Monday, August 25, 2008
One evening Abhir sat doing his home-work. He was writing "mat". He is learning to write independently, without 100% supervision (because that is what I trained Oorja also to do. I think its necessary to teach them to manage home work on their own). Anyways, I come back about 15 minutes later and saw half a page filled neatly with "tam" "tam" "tam".
A few days ago, he wrote "one" neatly in a mirror image in his Math note book.
As a little girl about the same age, Oorja used to do the same. I know that its a phase and they eventually grow out of it. What I wasn't expecting last evening, was this:
Abhir writing Math again, "What comes in-between" 13 __ 15
He wrote 13 41 15.
I asked him "What comes after 13 and before 15?"
He replied, "14."
"Thats correct," I said. "What have you written?" pointing to his book.
"14" came the prompt reply.
I tried another tact. "What is fourteen?"
He said, "One four fourteen."
"What have you written?" again pointing to his book.
"No beta, you've written four one forty one."
He looked at it carefully for a few minutes and said, "No mama. You can't see it properly. It is one four fourteen!"
A matter of perspective would you say? At age 5, I believe it is!
Wednesday, August 20, 2008
As I doubled over doing my ab crunches in the gym this morning, I marvelled at the dedication of a young man I have seen come to the gym every single morning. I reach the gym between 5:20 am and 5:30 am and have always seen this guy land before me. Once we happened to leave the gym together and I realised that he comes on a bicycle every morning and lives quite far from the gym. Last I heard him speaking to another regular, mentioning that he goes to work at about 930 or so.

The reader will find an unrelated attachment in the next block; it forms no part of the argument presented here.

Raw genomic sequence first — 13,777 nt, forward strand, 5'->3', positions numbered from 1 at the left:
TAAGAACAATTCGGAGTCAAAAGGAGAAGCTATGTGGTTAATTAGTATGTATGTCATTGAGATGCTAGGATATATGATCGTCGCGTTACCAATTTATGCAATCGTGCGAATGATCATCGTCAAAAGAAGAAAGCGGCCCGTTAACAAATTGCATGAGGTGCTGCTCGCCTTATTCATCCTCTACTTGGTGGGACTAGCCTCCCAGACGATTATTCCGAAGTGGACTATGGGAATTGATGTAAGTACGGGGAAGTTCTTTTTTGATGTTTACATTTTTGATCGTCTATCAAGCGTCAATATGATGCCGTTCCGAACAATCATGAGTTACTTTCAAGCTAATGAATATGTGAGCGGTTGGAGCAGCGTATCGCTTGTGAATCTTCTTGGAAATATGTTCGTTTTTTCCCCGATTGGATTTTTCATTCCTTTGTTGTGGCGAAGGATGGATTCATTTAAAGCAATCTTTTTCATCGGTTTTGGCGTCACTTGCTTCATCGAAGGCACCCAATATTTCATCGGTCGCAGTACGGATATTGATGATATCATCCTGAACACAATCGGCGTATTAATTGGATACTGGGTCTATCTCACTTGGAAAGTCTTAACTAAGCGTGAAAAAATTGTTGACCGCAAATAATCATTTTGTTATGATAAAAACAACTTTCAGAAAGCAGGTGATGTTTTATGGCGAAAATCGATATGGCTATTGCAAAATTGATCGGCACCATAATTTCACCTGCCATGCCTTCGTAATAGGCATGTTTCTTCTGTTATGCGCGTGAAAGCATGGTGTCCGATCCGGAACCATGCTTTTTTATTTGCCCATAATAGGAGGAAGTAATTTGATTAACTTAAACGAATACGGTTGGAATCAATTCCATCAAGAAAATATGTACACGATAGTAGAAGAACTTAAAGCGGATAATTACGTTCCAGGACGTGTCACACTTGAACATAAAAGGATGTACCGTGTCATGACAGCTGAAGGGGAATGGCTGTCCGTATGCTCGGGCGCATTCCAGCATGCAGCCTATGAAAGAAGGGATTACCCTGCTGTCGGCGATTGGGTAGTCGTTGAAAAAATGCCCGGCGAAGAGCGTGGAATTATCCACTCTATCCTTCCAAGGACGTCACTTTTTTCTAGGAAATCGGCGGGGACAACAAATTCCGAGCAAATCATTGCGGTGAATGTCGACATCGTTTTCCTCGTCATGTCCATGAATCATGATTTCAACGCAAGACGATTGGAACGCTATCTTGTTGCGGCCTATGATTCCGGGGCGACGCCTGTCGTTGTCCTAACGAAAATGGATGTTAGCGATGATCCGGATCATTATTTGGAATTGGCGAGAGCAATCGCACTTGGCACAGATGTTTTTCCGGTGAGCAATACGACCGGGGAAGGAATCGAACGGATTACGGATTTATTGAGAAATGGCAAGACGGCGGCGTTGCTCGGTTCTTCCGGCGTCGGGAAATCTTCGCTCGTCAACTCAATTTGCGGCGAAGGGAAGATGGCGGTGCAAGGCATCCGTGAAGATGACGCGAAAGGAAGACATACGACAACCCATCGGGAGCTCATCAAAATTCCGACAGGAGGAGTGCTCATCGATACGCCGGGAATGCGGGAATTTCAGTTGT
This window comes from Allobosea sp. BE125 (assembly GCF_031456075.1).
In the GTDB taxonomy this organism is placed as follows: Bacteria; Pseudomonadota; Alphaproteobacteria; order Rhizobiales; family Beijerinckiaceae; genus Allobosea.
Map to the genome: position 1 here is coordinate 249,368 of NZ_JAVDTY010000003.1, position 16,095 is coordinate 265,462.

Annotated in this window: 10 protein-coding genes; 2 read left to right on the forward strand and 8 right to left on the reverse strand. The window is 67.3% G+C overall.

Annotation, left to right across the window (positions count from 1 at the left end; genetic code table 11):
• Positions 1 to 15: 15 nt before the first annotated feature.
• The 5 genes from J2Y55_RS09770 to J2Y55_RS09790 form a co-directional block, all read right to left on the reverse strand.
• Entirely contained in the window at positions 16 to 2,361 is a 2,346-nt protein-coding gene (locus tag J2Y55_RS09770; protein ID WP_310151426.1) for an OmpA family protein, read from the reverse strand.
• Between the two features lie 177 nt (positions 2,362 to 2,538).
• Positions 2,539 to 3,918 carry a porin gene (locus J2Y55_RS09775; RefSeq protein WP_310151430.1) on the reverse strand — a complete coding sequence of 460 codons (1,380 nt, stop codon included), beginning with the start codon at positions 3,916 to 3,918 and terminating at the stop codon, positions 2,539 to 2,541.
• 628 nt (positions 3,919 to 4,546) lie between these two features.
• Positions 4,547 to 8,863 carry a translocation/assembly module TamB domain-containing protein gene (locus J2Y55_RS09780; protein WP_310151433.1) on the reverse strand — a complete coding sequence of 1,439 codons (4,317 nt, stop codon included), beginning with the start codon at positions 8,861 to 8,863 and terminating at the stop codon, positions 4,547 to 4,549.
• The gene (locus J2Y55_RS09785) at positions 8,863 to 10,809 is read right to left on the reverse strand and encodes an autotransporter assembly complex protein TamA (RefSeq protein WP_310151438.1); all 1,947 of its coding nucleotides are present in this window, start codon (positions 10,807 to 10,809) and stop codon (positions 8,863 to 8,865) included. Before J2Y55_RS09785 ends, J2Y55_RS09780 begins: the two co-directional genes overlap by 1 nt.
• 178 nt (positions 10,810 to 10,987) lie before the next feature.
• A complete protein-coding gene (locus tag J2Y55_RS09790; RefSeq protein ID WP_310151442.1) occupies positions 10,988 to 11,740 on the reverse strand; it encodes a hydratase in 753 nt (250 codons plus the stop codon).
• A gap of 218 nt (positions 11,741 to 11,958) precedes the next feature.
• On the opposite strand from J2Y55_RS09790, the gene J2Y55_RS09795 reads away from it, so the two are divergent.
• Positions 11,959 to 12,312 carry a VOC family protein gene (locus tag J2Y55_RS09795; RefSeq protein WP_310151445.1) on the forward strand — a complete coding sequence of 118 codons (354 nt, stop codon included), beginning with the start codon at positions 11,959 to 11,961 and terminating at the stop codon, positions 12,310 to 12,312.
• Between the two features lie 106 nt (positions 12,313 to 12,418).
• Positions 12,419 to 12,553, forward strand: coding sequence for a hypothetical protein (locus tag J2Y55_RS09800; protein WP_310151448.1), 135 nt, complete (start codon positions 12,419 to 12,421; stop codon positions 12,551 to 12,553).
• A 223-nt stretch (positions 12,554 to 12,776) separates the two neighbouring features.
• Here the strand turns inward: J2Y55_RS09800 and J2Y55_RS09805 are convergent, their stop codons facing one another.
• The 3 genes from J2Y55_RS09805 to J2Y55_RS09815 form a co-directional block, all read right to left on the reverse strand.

This morning I was struck by the thought that the guy, who takes off with me on most days, probably reaches home around 7:45 or so…and perhaps either has a wife to look after the other chores such as tiffin cooking and packing, running a round of washing in the machine, tidying up the place etc etc…or lives with his parents or is a bachelor. Under all the circumstances, “Lucky guy” I thought.
“How I would love to live that life of carelessness and leisure; of having nothing more to do when I get back home from a fulfilling work out than enjoying a steaming cup of coffee with the cart load of newspapers we subscribe to; or simply spend fifteen minutes meditating; or jump starting the professional activities of the day….”
What I do on a typical day is rush home after the work out. At sharp 7 am I’m out and drive like a maniac to get home in 4-6 minutes flat. Because, I have to help hubby get the kids ready, make the ‘compulsory-in-school’ pigtails for daughter and hopefully have them out and in time to get their rick to school at 7:40.
This sometimes involves getting the son out of bed at 7:15 am and getting him ready in time to make it to the rick deadline! All this when hubby is the sweetest soul who manages their tiffin and gets them out of bed, (at least the older one) no mean task I assure you!
After the kids go, it’s the usual mundane household chores that need attending, leaving me, on most days with enough time to glance at the newspaper with longing eyes.
And mind you, all of this happens on GOOD days.
On bad days when hubby is out of town, I turn into the local superwoman who also has a gym routine she needs to move further up the clock…make it 5:10 am out of home. But that’s ok ‘coz she’d rather die without it!!!!